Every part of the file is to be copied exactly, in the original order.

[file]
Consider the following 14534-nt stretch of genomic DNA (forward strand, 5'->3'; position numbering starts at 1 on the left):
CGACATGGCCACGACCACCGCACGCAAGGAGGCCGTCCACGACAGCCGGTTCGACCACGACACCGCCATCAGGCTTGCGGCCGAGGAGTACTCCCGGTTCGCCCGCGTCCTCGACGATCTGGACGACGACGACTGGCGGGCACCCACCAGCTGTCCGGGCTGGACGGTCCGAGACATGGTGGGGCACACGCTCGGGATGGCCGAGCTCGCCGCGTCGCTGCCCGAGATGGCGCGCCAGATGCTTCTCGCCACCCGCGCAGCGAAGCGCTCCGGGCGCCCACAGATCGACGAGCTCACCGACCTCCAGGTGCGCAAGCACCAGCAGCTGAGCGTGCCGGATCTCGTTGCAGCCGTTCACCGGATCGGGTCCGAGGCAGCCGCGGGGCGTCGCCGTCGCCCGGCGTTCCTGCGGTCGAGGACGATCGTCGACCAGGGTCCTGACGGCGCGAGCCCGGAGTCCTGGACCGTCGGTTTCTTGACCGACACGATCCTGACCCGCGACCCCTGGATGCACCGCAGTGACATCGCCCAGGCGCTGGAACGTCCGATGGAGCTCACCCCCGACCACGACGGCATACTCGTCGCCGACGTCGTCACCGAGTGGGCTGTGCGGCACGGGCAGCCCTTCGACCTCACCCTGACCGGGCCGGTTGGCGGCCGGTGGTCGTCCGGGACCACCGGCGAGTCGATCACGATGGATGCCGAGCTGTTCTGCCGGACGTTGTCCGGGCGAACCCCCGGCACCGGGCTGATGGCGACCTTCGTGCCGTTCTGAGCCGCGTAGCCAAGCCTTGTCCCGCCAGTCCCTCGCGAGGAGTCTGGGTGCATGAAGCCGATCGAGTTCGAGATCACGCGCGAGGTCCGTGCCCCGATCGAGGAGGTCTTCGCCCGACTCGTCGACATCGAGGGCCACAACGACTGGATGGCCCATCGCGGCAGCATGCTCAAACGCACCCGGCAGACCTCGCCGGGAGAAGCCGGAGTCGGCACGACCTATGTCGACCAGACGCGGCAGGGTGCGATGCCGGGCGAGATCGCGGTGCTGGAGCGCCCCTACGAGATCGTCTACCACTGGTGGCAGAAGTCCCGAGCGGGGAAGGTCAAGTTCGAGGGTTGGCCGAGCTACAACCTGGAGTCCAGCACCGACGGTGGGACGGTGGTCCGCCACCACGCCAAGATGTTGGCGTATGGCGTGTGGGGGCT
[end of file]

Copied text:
Consider the following 14534-nt stretch of genomic DNA (forward strand, 5'->3'; position numbering starts at 1 on the left):
CGACATGGCCACGACCACCGCACGCAAGGAGGCCGTCCACGACAGCCGGTTCGACCACGACACCGCCATCAGGCTTGCGGCCGAGGAGTACTCCCGGTTCGCCCGCGTCCTCGACGATCTGGACGACGACGACTGGCGGGCACCCACCAGCTGTCCGGGCTGGACGGTCCGAGACATGGTGGGGCACACGCTCGGGATGGCCGAGCTCGCCGCGTCGCTGCCCGAGATGGCGCGCCAGATGCTTCTCGCCACCCGCGCAGCGAAGCGCTCCGGGCGCCCACAGATCGACGAGCTCACCGACCTCCAGGTGCGCAAGCACCAGCAGCTGAGCGTGCCGGATCTCGTTGCAGCCGTTCACCGGATCGGGTCCGAGGCAGCCGCGGGGCGTCGCCGTCGCCCGGCGTTCCTGCGGTCGAGGACGATCGTCGACCAGGGTCCTGACGGCGCGAGCCCGGAGTCCTGGACCGTCGGTTTCTTGACCGACACGATCCTGACCCGCGACCCCTGGATGCACCGCAGTGACATCGCCCAGGCGCTGGAACGTCCGATGGAGCTCACCCCCGACCACGACGGCATACTCGTCGCCGACGTCGTCACCGAGTGGGCTGTGCGGCACGGGCAGCCCTTCGACCTCACCCTGACCGGGCCGGTTGGCGGCCGGTGGTCGTCCGGGACCACCGGCGAGTCGATCACGATGGATGCCGAGCTGTTCTGCCGGACGTTGTCCGGGCGAACCCCCGGCACCGGGCTGATGGCGACCTTCGTGCCGTTCTGAGCCGCGTAGCCAAGCCTTGTCCCGCCAGTCCCTCGCGAGGAGTCTGGGTGCATGAAGCCGATCGAGTTCGAGATCACGCGCGAGGTCCGTGCCCCGATCGAGGAGGTCTTCGCCCGACTCGTCGACATCGAGGGCCACAACGACTGGATGGCCCATCGCGGCAGCATGCTCAAACGCACCCGGCAGACCTCGCCGGGAGAAGCCGGAGTCGGCACGACCTATGTCGACCAGACGCGGCAGGGTGCGATGCCGGGCGAGATCGCGGTGCTGGAGCGCCCCTACGAGATCGTCTACCACTGGTGGCAGAAGTCCCGAGCGGGGAAGGTCAAGTTCGAGGGTTGGCCGAGCTACAACCTGGAGTCCAGCACCGACGGTGGGACGGTGGTCCGCCACCACGCCAAGATGTTGGCGTATGGCGTGTGGGGGCT